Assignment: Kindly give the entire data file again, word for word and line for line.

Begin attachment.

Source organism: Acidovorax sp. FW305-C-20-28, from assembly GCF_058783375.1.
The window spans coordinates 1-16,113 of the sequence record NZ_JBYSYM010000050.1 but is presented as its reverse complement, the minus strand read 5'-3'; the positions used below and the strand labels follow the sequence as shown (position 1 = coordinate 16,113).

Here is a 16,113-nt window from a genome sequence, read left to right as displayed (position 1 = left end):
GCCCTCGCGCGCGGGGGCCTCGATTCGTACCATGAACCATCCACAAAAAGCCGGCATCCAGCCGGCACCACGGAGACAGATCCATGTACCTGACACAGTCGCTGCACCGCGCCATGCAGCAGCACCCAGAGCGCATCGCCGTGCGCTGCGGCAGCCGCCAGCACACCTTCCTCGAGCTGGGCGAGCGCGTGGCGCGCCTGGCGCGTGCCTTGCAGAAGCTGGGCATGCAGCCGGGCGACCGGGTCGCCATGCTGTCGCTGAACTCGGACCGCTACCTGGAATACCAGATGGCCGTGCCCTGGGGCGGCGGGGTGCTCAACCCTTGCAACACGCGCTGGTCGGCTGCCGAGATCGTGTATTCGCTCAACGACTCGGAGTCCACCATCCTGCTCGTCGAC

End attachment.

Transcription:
Source organism: Acidovorax sp. FW305-C-20-28, from assembly GCF_058783375.1.
The window spans coordinates 1-16,113 of the sequence record NZ_JBYSYM010000050.1 but is presented as its reverse complement, the minus strand read 5'-3'; the positions used below and the strand labels follow the sequence as shown (position 1 = coordinate 16,113).

Here is a 16,113-nt window from a genome sequence, read left to right as displayed (position 1 = left end):
GCCCTCGCGCGCGGGGGCCTCGATTCGTACCATGAACCATCCACAAAAAGCCGGCATCCAGCCGGCACCACGGAGACAGATCCATGTACCTGACACAGTCGCTGCACCGCGCCATGCAGCAGCACCCAGAGCGCATCGCCGTGCGCTGCGGCAGCCGCCAGCACACCTTCCTCGAGCTGGGCGAGCGCGTGGCGCGCCTGGCGCGTGCCTTGCAGAAGCTGGGCATGCAGCCGGGCGACCGGGTCGCCATGCTGTCGCTGAACTCGGACCGCTACCTGGAATACCAGATGGCCGTGCCCTGGGGCGGCGGGGTGCTCAACCCTTGCAACACGCGCTGGTCGGCTGCCGAGATCGTGTATTCGCTCAACGACTCGGAGTCCACCATCCTGCTCGTCGAC